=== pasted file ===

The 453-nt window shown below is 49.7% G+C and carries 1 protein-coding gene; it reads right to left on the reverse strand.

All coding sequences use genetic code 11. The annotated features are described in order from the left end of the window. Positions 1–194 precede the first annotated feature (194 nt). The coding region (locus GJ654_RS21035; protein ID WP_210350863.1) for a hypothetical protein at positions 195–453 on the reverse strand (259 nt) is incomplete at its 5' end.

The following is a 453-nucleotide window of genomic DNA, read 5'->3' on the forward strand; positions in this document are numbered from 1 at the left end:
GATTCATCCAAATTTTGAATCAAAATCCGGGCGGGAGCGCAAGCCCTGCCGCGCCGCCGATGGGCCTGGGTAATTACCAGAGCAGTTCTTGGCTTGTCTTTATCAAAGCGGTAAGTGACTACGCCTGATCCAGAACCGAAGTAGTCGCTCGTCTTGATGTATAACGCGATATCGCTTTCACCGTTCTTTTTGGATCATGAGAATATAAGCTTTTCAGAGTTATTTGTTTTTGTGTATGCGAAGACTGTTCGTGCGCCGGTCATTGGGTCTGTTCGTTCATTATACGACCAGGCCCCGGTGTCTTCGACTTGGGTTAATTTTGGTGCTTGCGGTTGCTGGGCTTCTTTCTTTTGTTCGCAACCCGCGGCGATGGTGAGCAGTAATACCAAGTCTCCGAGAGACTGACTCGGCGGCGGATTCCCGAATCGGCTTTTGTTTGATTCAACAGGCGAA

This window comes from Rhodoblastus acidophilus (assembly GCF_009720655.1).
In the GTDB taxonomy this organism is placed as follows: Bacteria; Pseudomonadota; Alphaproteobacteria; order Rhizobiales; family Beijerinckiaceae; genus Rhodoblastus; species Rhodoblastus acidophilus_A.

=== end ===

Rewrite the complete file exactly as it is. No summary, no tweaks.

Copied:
The 453-nt window shown below is 49.7% G+C and carries 1 protein-coding gene; it reads right to left on the reverse strand.

All coding sequences use genetic code 11. The annotated features are described in order from the left end of the window. Positions 1–194 precede the first annotated feature (194 nt). The coding region (locus GJ654_RS21035; protein ID WP_210350863.1) for a hypothetical protein at positions 195–453 on the reverse strand (259 nt) is incomplete at its 5' end.

The following is a 453-nucleotide window of genomic DNA, read 5'->3' on the forward strand; positions in this document are numbered from 1 at the left end:
GATTCATCCAAATTTTGAATCAAAATCCGGGCGGGAGCGCAAGCCCTGCCGCGCCGCCGATGGGCCTGGGTAATTACCAGAGCAGTTCTTGGCTTGTCTTTATCAAAGCGGTAAGTGACTACGCCTGATCCAGAACCGAAGTAGTCGCTCGTCTTGATGTATAACGCGATATCGCTTTCACCGTTCTTTTTGGATCATGAGAATATAAGCTTTTCAGAGTTATTTGTTTTTGTGTATGCGAAGACTGTTCGTGCGCCGGTCATTGGGTCTGTTCGTTCATTATACGACCAGGCCCCGGTGTCTTCGACTTGGGTTAATTTTGGTGCTTGCGGTTGCTGGGCTTCTTTCTTTTGTTCGCAACCCGCGGCGATGGTGAGCAGTAATACCAAGTCTCCGAGAGACTGACTCGGCGGCGGATTCCCGAATCGGCTTTTGTTTGATTCAACAGGCGAA

This window comes from Rhodoblastus acidophilus (assembly GCF_009720655.1).
In the GTDB taxonomy this organism is placed as follows: Bacteria; Pseudomonadota; Alphaproteobacteria; order Rhizobiales; family Beijerinckiaceae; genus Rhodoblastus; species Rhodoblastus acidophilus_A.